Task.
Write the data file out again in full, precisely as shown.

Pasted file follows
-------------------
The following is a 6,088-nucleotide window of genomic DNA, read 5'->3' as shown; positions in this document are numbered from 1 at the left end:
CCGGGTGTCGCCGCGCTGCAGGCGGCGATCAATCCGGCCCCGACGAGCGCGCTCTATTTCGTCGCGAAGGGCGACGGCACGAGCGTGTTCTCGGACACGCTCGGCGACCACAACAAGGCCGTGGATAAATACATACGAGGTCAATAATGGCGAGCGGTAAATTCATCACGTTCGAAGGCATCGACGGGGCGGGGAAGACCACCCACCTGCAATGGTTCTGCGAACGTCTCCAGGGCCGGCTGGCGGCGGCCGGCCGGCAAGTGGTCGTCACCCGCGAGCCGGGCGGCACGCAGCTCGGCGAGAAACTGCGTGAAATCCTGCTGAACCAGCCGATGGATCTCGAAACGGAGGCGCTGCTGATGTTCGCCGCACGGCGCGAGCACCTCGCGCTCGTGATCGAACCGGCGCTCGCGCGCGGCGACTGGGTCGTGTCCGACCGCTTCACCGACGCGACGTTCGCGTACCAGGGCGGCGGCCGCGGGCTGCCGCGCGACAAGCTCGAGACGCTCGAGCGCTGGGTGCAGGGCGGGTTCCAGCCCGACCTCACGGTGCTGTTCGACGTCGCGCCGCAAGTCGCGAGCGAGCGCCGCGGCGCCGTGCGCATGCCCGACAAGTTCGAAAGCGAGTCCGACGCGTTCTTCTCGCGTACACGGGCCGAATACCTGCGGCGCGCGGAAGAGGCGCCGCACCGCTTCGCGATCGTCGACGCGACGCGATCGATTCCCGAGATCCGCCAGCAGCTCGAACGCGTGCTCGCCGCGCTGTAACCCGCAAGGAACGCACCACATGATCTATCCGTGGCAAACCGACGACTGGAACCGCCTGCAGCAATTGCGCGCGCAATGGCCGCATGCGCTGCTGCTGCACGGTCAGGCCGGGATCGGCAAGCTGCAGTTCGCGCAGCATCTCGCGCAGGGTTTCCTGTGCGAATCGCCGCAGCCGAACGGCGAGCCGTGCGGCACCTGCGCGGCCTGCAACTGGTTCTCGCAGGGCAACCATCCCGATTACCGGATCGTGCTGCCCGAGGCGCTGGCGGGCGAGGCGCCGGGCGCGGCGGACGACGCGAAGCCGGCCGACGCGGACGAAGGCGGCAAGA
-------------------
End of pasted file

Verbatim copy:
The following is a 6,088-nucleotide window of genomic DNA, read 5'->3' as shown; positions in this document are numbered from 1 at the left end:
CCGGGTGTCGCCGCGCTGCAGGCGGCGATCAATCCGGCCCCGACGAGCGCGCTCTATTTCGTCGCGAAGGGCGACGGCACGAGCGTGTTCTCGGACACGCTCGGCGACCACAACAAGGCCGTGGATAAATACATACGAGGTCAATAATGGCGAGCGGTAAATTCATCACGTTCGAAGGCATCGACGGGGCGGGGAAGACCACCCACCTGCAATGGTTCTGCGAACGTCTCCAGGGCCGGCTGGCGGCGGCCGGCCGGCAAGTGGTCGTCACCCGCGAGCCGGGCGGCACGCAGCTCGGCGAGAAACTGCGTGAAATCCTGCTGAACCAGCCGATGGATCTCGAAACGGAGGCGCTGCTGATGTTCGCCGCACGGCGCGAGCACCTCGCGCTCGTGATCGAACCGGCGCTCGCGCGCGGCGACTGGGTCGTGTCCGACCGCTTCACCGACGCGACGTTCGCGTACCAGGGCGGCGGCCGCGGGCTGCCGCGCGACAAGCTCGAGACGCTCGAGCGCTGGGTGCAGGGCGGGTTCCAGCCCGACCTCACGGTGCTGTTCGACGTCGCGCCGCAAGTCGCGAGCGAGCGCCGCGGCGCCGTGCGCATGCCCGACAAGTTCGAAAGCGAGTCCGACGCGTTCTTCTCGCGTACACGGGCCGAATACCTGCGGCGCGCGGAAGAGGCGCCGCACCGCTTCGCGATCGTCGACGCGACGCGATCGATTCCCGAGATCCGCCAGCAGCTCGAACGCGTGCTCGCCGCGCTGTAACCCGCAAGGAACGCACCACATGATCTATCCGTGGCAAACCGACGACTGGAACCGCCTGCAGCAATTGCGCGCGCAATGGCCGCATGCGCTGCTGCTGCACGGTCAGGCCGGGATCGGCAAGCTGCAGTTCGCGCAGCATCTCGCGCAGGGTTTCCTGTGCGAATCGCCGCAGCCGAACGGCGAGCCGTGCGGCACCTGCGCGGCCTGCAACTGGTTCTCGCAGGGCAACCATCCCGATTACCGGATCGTGCTGCCCGAGGCGCTGGCGGGCGAGGCGCCGGGCGCGGCGGACGACGCGAAGCCGGCCGACGCGGACGAAGGCGGCAAGA